8. Oh, and by the way, the benefits of marriage that Kennedy found gay couples to have been unfairly deprived of — that’s not due to marriage as a government-recognized status so much as a societal recognition, and the next push is inevitably what we’re seeing already, the punishing of dissent. Pew predicted that everyone would be reasonable and accommodating, but there are too many people using the language of “bigotry” already for this to seem likely; far more probable, so far as I can see, is for conscience protections to be extremely narrowly proscribed, due in particular to the power of individuals to file discrimination lawsuits.
9. We are in the middle of a huge social experiment. The move to secularism, the rejection of mother/father pairings as best, or even better, for children, assisted suicide, and you can add to the list — we don’t have any idea what the end destination is. We use trite statements like “everyone believes in the Golden Rule” to say that people will fundamentally always be good and moral, but a lot of what we see as moral is fairly abstract and is being discarded already.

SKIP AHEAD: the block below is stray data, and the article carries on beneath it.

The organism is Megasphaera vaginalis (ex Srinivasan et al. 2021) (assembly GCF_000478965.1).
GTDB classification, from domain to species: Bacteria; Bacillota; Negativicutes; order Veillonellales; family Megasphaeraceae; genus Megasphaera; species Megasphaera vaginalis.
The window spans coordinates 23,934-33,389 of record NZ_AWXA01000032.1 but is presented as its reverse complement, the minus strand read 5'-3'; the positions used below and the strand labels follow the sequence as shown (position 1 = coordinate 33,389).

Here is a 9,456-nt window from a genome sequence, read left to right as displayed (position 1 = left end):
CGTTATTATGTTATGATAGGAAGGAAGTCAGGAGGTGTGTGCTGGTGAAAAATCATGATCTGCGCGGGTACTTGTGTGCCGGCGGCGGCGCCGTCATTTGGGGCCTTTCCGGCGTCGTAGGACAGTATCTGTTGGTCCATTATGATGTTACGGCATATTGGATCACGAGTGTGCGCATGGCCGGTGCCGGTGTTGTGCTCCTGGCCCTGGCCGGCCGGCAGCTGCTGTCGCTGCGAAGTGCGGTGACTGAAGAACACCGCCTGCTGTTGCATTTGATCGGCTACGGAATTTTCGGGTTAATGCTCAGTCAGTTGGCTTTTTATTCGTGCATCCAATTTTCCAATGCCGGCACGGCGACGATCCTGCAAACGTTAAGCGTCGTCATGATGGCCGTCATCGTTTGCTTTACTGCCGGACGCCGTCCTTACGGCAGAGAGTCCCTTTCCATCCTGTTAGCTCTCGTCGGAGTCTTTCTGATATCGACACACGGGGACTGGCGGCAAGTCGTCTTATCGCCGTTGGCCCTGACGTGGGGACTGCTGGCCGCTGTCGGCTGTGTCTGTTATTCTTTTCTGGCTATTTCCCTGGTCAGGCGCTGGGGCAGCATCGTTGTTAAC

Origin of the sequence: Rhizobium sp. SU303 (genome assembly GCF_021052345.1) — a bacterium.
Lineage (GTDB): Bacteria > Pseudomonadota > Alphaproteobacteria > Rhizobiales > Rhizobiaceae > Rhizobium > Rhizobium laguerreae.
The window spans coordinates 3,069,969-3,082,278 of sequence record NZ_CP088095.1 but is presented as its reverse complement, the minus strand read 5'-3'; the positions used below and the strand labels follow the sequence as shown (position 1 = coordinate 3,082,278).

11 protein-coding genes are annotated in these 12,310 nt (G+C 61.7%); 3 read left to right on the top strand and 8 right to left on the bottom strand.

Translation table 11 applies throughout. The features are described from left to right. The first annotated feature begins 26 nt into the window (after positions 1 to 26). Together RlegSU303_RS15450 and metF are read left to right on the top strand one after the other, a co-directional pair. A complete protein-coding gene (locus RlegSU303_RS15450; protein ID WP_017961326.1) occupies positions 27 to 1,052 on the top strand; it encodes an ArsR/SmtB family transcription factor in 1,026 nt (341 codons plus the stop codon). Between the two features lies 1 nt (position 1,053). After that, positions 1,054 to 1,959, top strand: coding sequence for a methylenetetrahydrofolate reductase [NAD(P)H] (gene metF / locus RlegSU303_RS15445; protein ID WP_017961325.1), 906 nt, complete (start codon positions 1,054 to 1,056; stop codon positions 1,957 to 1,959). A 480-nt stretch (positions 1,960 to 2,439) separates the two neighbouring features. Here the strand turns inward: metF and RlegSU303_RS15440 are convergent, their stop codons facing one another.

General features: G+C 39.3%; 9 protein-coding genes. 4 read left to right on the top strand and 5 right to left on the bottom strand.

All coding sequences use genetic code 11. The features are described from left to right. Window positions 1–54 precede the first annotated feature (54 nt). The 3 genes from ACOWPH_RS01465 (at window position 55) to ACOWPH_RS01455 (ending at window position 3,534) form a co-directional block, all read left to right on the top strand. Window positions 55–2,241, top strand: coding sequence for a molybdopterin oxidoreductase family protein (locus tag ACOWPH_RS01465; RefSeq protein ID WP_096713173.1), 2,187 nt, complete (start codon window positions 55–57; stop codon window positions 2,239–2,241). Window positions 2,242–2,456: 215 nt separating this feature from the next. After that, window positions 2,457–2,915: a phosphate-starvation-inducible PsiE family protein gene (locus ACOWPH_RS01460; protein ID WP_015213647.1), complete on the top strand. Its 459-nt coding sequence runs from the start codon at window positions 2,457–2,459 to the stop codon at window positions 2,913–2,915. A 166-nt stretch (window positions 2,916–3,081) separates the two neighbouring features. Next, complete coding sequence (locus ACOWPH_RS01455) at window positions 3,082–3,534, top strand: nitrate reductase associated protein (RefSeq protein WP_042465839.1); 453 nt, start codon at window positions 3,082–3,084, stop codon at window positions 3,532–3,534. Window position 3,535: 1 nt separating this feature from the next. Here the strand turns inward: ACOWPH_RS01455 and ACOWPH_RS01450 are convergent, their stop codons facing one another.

10. Blog traffic is way, way down today. I don’t know what to make of that — maybe everyone’s headed out of town, in less rainy parts of the country. Maybe I have fewer “regular readers” and more post-specific readers than I thought. Or maybe large numbers of you also feel extra discouraged, especially with the double-whammy after yesterday’s decision, and with all the celebration on twitter, facebook, etc., among your socially-liberal friends. (Or, if you’re one of my socially-liberal readers, heck, maybe you’re too busy celebrating.)